From Dean Dowd on February 19, 2008 in Kitchen Remodel
There’s good news for homeowners who want to install a wood butcher block along the kitchen counter: butcher blocks come in custom shapes, including those with sink cutouts, and there are now more companies using responsibly harvested wood. Every discerning butcher block buyer needs a foundation, and this involves knowing your grains. To get you started, here are some FAQs on four butcher block styles: end grain, flat grain, edge grain, and jointed flat grain.
1. Looking for the perfect chefs tool? End grain butcher blocks are recommended for chopping.
2. End grain butcher blocks are popular on the restaurant chopping block, preferred by professionals.
3. With end grain butcher blocks, numerous wood pieces are assembled together, and only the ends of the wood show. This creates a very stable surface.
4. End grain butcher blocks also keep knives sharper, absorbing their impact. The blade actually glides between wood fibers rather than crushing against them.
5. The result? End grain butcher blocks make the mark without leaving knife marks.
6. Utilizing the ends of the wood results in more color variations and unique wood patterns. Checkerboard designs, for instance, are popular with end grain butcher blocks.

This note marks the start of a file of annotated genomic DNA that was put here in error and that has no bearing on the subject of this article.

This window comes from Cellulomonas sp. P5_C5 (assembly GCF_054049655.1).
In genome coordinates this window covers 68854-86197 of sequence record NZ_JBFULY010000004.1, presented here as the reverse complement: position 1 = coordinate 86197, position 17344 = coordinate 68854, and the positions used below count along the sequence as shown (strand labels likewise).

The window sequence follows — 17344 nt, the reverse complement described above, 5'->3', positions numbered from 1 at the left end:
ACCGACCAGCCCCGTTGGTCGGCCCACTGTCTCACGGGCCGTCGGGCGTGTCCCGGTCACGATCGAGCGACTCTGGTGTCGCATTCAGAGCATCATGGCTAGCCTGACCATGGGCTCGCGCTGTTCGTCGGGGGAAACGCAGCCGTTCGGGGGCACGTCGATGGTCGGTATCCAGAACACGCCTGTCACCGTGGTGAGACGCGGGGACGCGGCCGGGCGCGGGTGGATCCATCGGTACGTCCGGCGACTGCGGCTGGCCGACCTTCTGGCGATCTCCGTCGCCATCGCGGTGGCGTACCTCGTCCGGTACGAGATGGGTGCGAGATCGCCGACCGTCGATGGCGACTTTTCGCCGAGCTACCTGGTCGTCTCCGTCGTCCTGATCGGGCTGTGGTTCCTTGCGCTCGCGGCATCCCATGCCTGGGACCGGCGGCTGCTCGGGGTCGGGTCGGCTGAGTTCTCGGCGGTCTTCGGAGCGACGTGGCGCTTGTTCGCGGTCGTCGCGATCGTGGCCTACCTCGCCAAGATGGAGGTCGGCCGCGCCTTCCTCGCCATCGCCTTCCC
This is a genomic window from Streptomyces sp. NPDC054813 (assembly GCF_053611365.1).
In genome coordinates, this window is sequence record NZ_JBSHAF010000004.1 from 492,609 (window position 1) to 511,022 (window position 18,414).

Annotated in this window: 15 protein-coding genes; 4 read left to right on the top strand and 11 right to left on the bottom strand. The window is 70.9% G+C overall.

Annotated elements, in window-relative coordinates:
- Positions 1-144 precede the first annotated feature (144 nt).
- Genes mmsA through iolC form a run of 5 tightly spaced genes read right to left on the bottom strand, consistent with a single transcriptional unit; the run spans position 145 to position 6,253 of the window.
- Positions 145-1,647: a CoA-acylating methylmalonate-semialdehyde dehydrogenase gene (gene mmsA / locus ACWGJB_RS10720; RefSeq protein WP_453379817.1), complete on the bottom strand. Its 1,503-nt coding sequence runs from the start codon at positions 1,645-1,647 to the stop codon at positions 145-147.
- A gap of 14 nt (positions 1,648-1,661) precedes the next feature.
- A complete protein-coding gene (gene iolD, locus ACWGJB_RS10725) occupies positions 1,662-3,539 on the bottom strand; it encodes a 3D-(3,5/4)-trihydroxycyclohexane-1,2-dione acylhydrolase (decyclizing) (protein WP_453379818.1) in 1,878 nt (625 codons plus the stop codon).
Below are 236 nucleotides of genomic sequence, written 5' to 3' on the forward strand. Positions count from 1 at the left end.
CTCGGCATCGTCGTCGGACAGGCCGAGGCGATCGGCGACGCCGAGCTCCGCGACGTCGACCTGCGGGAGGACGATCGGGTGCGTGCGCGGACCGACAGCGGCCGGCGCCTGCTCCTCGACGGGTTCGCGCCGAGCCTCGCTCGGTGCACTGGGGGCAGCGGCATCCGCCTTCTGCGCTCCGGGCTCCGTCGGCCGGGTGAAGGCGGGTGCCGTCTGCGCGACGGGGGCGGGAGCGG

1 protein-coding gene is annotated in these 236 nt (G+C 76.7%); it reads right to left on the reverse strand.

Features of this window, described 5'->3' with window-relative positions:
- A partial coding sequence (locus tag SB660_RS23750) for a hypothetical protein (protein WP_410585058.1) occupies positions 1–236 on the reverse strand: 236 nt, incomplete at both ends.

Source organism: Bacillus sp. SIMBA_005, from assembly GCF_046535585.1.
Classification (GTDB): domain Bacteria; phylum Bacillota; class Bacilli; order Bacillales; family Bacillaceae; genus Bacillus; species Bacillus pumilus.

7. Flat grain butcher blocks use wider pieces than end grain; thus, their nickname, the wide plank top.
8. Compare the butcher block to other kitchen applications that consist of flat grain, such as table tops and bar tops.
9. Flat grains look good but arent as stable as end grain for heavy use.
10. A popular choice, flat grain butcher blocks are easier to manufacture and are more widespread.
11. Edge grain butcher blocks, offered by companies such as Grothouse Lumber, are sturdier than flat grain, but less so than end grain.
12. With edge grain, long, narrow strips of wood are laid out in a parallel construction to create a stable surface.
13. Edge grain butcher blocks are sometimes equated with flat grain butcher blocks.
14. Edge grain comes with or without visible joints.
15. Edge grain blocks are also used for tabletops, islands, and counters.
16. Companies such as the Butcher Block Co. offer jointed flat grain construction, where the wood rails are irregularly spaced across the butcher block top. This creates a strong work surface comparable to edge grain, using full length wood rails.
Keep your butcher blocks clean with regular scraping, sanding, and monthly mineral oil treatments. For instructions, This Old House has an article on Refinishing the Butcher Block. You can treat stains with lemon juice, or with a tablespoon of hydrogen peroxide mixed with water. Dark stains can be treated with wood bleach. Look out for spilled vinegar, which is acidic enough to crack your wood along glue joints. In fact, moisture of any sort should not be left standing, as it can soften and expand your wood butcher block.